Oil prices dropped on Thursday, as investors adjusted positions ahead of an OPEC+ decision over supply policy, but gains were capped amid fears the Omicron coronavirus variant will hurt fuel demand.
U.S. West Texas Intermediate (WTI) crude futures dropped $1.10, or 1.67%, to $64.57 a barrel, after a 0.9% drop on Wednesday.
“Investors unwound their positions ahead of the OPEC+ decision as oil prices have declined so fast and so much over the past week,” said Tsuyoshi Ueno, senior economist at NLI Research Institute.
Global oil prices have lost more than $10 a barrel since last Thursday, when news of Omicron shook investors.
“Market will be watching closely the producer group’s decision as well as comments from some of key members after the meeting to suggest their future policy,” Ueno said.
The Organization of the Petroleum Exporting Countries and its allies, together known as OPEC+, will likely decide on Thursday whether to release more oil into the market as previously planned or restrain supply.
Since August, the group has been adding an additional 400,000 barrels per day (bpd) of output to global supply each month, as it gradually winds down record cuts agreed in 2020.
The new variant, though, has complicated the decision-making process, with some observers speculating OPEC+ could pause those additions in January in an attempt to slow supply growth.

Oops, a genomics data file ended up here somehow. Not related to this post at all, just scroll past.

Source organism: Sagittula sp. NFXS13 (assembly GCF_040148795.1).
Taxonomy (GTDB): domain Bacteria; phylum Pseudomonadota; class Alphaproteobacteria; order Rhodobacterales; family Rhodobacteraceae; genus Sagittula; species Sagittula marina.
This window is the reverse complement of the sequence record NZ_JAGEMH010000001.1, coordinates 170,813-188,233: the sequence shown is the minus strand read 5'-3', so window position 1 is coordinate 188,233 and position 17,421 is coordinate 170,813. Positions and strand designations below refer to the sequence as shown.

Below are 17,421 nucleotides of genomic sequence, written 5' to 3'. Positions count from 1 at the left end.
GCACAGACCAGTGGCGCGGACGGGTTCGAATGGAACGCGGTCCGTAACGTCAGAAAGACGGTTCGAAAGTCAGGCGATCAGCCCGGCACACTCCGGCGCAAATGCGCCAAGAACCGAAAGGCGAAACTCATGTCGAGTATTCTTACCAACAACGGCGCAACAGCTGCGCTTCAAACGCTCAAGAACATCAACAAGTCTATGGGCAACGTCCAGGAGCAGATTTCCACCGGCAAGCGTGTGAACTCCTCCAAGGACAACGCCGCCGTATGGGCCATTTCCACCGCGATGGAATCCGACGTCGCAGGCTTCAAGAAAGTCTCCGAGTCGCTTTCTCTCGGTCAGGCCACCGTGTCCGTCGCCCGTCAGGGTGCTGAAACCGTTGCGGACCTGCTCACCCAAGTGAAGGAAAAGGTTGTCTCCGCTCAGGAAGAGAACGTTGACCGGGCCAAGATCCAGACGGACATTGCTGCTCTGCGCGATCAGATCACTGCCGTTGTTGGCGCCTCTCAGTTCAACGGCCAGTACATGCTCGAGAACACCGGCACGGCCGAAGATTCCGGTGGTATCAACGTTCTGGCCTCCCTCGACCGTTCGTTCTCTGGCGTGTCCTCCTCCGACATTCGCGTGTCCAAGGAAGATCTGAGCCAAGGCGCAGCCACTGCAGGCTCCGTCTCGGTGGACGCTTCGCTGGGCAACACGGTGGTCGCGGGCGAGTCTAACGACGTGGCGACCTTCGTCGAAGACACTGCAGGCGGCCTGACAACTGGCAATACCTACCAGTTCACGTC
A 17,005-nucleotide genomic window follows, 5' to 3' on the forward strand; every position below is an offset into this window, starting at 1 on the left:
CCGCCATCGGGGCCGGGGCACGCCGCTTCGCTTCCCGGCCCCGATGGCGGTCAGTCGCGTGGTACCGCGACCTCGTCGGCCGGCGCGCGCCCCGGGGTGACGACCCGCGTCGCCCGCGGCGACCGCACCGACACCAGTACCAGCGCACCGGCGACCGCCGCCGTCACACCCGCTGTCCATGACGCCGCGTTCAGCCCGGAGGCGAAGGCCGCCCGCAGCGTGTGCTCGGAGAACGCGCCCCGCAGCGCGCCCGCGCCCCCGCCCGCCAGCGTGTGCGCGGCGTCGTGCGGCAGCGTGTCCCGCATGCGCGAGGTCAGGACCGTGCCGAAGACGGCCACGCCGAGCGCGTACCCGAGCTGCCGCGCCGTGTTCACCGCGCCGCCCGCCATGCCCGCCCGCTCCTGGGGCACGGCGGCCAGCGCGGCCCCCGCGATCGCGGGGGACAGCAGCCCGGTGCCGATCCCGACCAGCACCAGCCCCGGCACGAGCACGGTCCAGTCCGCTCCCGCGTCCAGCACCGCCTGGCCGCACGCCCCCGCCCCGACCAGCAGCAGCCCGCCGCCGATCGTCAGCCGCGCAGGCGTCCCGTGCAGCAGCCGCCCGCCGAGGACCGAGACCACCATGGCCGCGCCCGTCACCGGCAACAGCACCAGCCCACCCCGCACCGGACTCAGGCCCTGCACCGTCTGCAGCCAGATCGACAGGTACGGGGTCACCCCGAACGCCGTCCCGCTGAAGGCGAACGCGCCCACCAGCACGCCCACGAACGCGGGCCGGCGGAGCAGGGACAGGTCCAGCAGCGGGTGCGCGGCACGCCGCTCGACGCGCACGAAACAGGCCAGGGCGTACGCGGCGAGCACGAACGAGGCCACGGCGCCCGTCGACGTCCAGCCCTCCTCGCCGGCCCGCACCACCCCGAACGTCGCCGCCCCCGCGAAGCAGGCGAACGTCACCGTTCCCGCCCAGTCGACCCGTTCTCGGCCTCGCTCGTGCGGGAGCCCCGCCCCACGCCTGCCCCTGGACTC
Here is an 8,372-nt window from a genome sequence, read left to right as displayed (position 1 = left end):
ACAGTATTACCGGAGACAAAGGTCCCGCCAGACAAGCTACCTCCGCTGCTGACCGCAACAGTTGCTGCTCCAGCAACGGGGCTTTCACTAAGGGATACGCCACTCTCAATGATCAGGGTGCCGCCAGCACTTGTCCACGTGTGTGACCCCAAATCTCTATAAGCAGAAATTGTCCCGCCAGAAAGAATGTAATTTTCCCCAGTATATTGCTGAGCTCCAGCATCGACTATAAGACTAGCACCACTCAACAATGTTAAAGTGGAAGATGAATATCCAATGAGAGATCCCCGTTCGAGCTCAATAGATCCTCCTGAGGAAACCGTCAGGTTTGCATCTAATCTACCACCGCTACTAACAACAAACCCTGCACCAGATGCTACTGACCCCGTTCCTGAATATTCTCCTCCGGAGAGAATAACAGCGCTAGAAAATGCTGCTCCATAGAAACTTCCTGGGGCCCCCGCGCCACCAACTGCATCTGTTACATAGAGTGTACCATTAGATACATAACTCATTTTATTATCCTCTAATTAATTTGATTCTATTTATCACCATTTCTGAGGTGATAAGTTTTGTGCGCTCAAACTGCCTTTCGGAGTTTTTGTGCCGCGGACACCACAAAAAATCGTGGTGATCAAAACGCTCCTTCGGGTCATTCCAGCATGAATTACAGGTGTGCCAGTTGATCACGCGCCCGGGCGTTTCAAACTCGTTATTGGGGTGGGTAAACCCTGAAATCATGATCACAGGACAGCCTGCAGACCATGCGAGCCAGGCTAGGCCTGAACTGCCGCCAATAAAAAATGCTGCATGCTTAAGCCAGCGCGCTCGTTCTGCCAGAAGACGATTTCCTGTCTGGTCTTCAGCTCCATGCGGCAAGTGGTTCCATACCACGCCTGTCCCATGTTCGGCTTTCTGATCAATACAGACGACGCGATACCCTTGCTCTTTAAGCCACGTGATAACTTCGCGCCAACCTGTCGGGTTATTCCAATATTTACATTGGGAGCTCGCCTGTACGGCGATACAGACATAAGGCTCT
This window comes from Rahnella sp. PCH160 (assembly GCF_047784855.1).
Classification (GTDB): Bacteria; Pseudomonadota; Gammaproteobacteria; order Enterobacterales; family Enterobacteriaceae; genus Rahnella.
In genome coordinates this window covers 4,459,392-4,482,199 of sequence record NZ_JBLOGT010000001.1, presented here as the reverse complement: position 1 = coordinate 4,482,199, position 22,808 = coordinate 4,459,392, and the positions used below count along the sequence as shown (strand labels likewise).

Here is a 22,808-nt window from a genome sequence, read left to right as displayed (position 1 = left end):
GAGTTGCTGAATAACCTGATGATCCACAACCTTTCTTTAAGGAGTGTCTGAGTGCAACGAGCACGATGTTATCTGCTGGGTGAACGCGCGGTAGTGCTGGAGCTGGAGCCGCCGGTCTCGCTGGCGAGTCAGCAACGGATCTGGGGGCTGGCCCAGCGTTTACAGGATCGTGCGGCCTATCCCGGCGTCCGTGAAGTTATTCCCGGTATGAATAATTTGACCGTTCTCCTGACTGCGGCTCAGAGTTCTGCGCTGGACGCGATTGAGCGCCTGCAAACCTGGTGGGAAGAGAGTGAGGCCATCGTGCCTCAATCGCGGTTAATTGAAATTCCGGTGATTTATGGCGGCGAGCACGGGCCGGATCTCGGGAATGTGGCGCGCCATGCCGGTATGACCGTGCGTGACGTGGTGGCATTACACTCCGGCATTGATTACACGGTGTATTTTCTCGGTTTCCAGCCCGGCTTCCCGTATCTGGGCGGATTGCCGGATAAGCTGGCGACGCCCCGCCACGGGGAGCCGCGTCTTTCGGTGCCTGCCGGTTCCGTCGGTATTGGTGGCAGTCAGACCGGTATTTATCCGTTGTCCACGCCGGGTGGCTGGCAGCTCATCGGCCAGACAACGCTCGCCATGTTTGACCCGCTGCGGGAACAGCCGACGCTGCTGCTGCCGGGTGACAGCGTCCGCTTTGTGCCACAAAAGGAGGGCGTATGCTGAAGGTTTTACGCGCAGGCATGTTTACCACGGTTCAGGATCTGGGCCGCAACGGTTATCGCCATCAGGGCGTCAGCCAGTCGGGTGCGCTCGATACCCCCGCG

“Oil prices climbed as some investors anticipate that OPEC+ will decide to maintain the current supply levels in January to cushion any damage on demand from the Omicron spread,” said Toshitaka Tazawa, an analyst at Fujitomi Securities Co Ltd.
Fears over the impact of the Omicron variant of the coronavirus rose after the first case was reported in the United States, and Japan’s central bank has warned of economic pain as countries respond with tighter containment measures.
U.S. Deputy Energy Secretary David Turk said President Joe Biden’s administration could adjust the timing of its planned release of strategic crude oil stockpiles if global energy prices drop substantially.
Gains in oil markets on Thursday were capped as the U.S. weekly inventory data showed U.S. crude stocks fell less than expected last week, while gasoline and distillate inventories rose much more than expected as demand weakened.
Crude inventories fell by 910,000 barrels in the week to Nov. 26, the Energy Information Administration (EIA) said, compared with analyst expectations in a Reuters poll for a drop of 1.2 million barrels.